From matcha lattes to green tea ice cream, matcha and tea-flavored products are ubiquitous. What are the benefits of matcha and how are matcha and green tea distinct from each other? Are they really good for you, or just a green trend? Here’s a quick primer for the matcha and green-tea curious.
First things first: Matcha powder and green tea leaves are from the same type of tree, but matcha’s made from leaves grown in shade, while the tea leaves are sun lovers.
Next up: is the green stuff actually good for you? The short answer is an emphatic “yes”. Matcha, in particular, is a quicker way to reap the nutritional benefits because in powder form it’s much more concentrated than steeped tea. To quantify the difference, one cup of matcha powder mixed in liquid has the same benefits as approximately 10 cups of green tea. Nutrients in matcha are more concentrated because matcha’s comprised of the entire leaf (in powder form).
Still both forms of green tea are rich in nutrients, including Vitamins A, B1, B2, B6, C, E and K, plus calcium, magnesium, potassium and phosphorus, among others. And both have health-promoting properties that make them good picks. For those who are sensitive to coffee or suffer from anxiety, matcha is a great substitute; it’s milder than coffee and doesn’t have that jittery effect.
What are the benefits of matcha powder and green tea. Here are just a few:
- 30mg L-Theanine: supports cognitive function, promotes a relaxed focus, and the production of serotonin and dopamine. In short, it improves your mood and may even treat symptoms of depression
- Antioxidants–240mg catechins and EGCG flavonols: studies have shown an improvement in mental focus after drinking matcha.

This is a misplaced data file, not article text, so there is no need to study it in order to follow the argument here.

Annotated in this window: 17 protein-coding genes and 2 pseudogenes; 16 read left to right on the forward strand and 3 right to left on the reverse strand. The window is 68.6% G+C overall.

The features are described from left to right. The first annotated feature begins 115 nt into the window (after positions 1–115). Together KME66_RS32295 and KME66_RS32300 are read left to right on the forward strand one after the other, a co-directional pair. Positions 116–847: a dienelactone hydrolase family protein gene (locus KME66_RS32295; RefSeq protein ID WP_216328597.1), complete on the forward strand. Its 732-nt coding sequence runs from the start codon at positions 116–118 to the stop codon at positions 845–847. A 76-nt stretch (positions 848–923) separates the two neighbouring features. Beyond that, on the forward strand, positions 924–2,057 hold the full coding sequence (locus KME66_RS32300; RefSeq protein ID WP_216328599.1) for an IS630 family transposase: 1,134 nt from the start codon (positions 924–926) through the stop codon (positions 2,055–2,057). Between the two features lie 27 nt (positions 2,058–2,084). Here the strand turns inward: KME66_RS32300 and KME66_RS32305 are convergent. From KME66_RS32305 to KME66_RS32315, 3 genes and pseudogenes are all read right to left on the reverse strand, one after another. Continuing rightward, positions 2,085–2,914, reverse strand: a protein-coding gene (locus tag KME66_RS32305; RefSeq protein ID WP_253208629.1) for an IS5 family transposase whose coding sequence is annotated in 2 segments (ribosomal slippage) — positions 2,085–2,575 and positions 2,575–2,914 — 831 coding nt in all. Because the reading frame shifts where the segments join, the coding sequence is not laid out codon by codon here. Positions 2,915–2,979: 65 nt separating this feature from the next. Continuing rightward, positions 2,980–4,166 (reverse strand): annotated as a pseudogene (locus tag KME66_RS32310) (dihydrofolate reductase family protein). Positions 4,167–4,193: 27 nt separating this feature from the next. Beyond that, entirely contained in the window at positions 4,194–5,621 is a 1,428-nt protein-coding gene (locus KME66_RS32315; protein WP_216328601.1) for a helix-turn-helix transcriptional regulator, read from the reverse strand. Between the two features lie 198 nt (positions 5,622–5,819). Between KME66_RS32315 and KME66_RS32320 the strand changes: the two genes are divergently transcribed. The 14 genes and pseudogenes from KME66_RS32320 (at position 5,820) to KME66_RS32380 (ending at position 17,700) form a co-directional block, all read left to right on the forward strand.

- EGCG, specifically, has been shown to improve memory, reduce aging in the brain and help prevent diseases like Alzheimer’s and Parkinson’s.
- In addition, EGCG has been shown to reduce tumor growth in cancer patients, including those with breast cancer.
Plus, studies show that both matcha and green tea…
- protect us from damage by UV radiation.
- increase sensitivity to insulin, which can promote healthy blood sugar levels and even weight loss.
- support liver function. So if you consume alcohol, it’s recommended to mix matcha into your drinking rotation.
- have antibacterial effects for oral health, protecting the jaw from bone loss.
The list goes on and on. It’s mind-blowing how beneficial this simple addition to your diet can be, barring sensitivities or allergies (consult your medical professional for guidance). But if you introduce or add more matcha-drinking into your routine, buyer beware: not all matcha is equal. Tea leaves are like sponges for environmental toxins, so you have to be extra picky when it comes to quality and sources. Opt for organic teas when possible, preferably with third-party testing for levels of mold, heavy metals and pesticides.
And finally, no, sugary matcha lattes aren’t the greatest; with added sugar that makes the matcha more like candy than a healthful beverage. So go easy on the sweet teas, go big on the greens and let us know how you like to prepare your health boost in a mug.
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